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Discover Your Skin Type With This Simple Test
If you are uncertain which skin type you have (and no, we're not talking about race or color), try this simple "tissue test" and find out.
The Tissue Test
- Begin by cleansing your face. This will remove any cosmetics, oil, or dirt on your face.
- Then, wait an hour while your skin returns to its normal condition. Be sure not to touch your face while waiting.
- When the hour is up, dab a tissue on your forehead and other parts of your face, and examine the results.
If there is neither oil nor flakes of skin on the tissue, you have normal skin. If there is oil, but no flakes, you have oily skin. If there are flakes, but no oil, you have dry skin, and if there is oil on the forehead but all other points are normal or dry, you have combination skin.
Normal skin looks very supple, elastic, and vital. It is the least problematic skin type, and should continue to look good well into advanced age. To maintain normal skin, wash your face twice per day with a mild soap, and be sure to use sunscreen when outdoors.
Oily/Problem skin tends to look greasy and thick, and may have visible pores. Oily skin may become dehydrated at times because, though it retains oil, it can still lose moisture. So, a water-based moisturizer is probably best. Oily skin should be treated with warm water and soap to prevent pores from becoming clogged, but don’t wash your face more than two or three times per day, as this will just stimulate the production of more oil. The good news is, oily skin tends to be naturally resistant to wrinkles and signs of aging.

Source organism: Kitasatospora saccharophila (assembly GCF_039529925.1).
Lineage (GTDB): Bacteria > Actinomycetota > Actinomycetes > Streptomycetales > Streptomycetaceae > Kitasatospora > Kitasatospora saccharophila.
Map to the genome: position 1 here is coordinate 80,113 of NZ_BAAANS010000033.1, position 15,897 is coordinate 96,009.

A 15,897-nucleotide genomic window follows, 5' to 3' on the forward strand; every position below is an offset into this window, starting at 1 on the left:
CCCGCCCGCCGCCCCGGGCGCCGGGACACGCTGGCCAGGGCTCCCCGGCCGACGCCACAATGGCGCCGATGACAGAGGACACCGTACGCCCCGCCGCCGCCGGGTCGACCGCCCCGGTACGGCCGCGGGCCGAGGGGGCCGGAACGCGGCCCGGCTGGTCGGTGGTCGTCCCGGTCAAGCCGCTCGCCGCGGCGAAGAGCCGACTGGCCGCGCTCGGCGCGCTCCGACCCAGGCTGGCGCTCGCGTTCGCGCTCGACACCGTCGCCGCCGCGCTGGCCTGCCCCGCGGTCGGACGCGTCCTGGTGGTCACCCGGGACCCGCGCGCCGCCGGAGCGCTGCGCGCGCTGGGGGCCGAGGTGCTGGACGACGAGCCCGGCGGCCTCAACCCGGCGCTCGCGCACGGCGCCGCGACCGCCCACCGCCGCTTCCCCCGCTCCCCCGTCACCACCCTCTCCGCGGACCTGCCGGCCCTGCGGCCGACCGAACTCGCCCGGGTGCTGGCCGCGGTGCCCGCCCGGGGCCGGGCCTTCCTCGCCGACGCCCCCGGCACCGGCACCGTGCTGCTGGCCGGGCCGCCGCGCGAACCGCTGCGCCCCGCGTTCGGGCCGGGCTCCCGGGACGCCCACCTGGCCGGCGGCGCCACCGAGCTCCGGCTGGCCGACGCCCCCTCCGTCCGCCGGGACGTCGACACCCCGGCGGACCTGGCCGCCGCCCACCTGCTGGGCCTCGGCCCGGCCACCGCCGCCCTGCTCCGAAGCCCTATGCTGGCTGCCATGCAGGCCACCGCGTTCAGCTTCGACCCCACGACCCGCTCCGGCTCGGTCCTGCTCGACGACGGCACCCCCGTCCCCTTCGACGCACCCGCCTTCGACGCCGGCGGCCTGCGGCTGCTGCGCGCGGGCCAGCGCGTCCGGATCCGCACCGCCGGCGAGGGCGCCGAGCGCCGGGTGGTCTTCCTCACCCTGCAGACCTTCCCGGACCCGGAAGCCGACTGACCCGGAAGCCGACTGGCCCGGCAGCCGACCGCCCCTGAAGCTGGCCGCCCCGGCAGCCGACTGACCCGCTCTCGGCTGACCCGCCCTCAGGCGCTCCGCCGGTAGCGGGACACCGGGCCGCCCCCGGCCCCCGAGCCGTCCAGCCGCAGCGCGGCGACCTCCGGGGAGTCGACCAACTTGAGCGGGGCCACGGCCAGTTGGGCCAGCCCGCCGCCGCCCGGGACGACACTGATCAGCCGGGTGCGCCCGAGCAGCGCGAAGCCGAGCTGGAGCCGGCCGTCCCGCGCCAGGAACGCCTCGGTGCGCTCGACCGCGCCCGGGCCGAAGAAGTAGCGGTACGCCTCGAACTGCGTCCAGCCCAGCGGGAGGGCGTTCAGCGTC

Dry/Dehydrated skin tends to feel flaky, dry, and tight. This can either be the result of dehydrated skin, which lacks the ability to retain moisture, or dry skin, which lacks the ability to retain oil. It is much more prone to wrinkles and other signs of aging than the other four skin types. To care for dry/dehydrated skin, wash your face twice per day with a mild, anti-dehydrating cleanser. Dry your skin by dabbing it gently, and be sure to moisturize regularly.
Normal-Combination skin tends to feel normal or dry in places such as the cheeks, and oily in the “T zone,” which refers to the forehead, nose, and chin. This can be the toughest skin type to care for because you have to deal with both ends of the spectrum. To care for combination skin, use a mild cleanser on your face twice per day, and look for skin-care products that contain Vitamin A and Alpha Hydroxy Acids.
Sensitive skin is thin, has a pink or reddish color, and may have a parchment look or feel, but is otherwise clear, smooth, and beautiful. It can easily become flushed and may experience pain or discomfort when touched. You must be very careful when selecting skin care products if you have sensitive skin, as many products may irritate your skin. Environmental conditions may also aggravate your skin’s already sensitive nature, potentially causing breakouts or other skin conditions. However, this is not to be confused with allergic reactions, which can occur in any skin type. To care for sensitive skin, look for skin care products specifically designed for sensitive skin. Check their ingredients against products to which you know you react badly. Use soft, gentle wash cloths and very mild soap when washing, and always wear sunscreen when outdoors.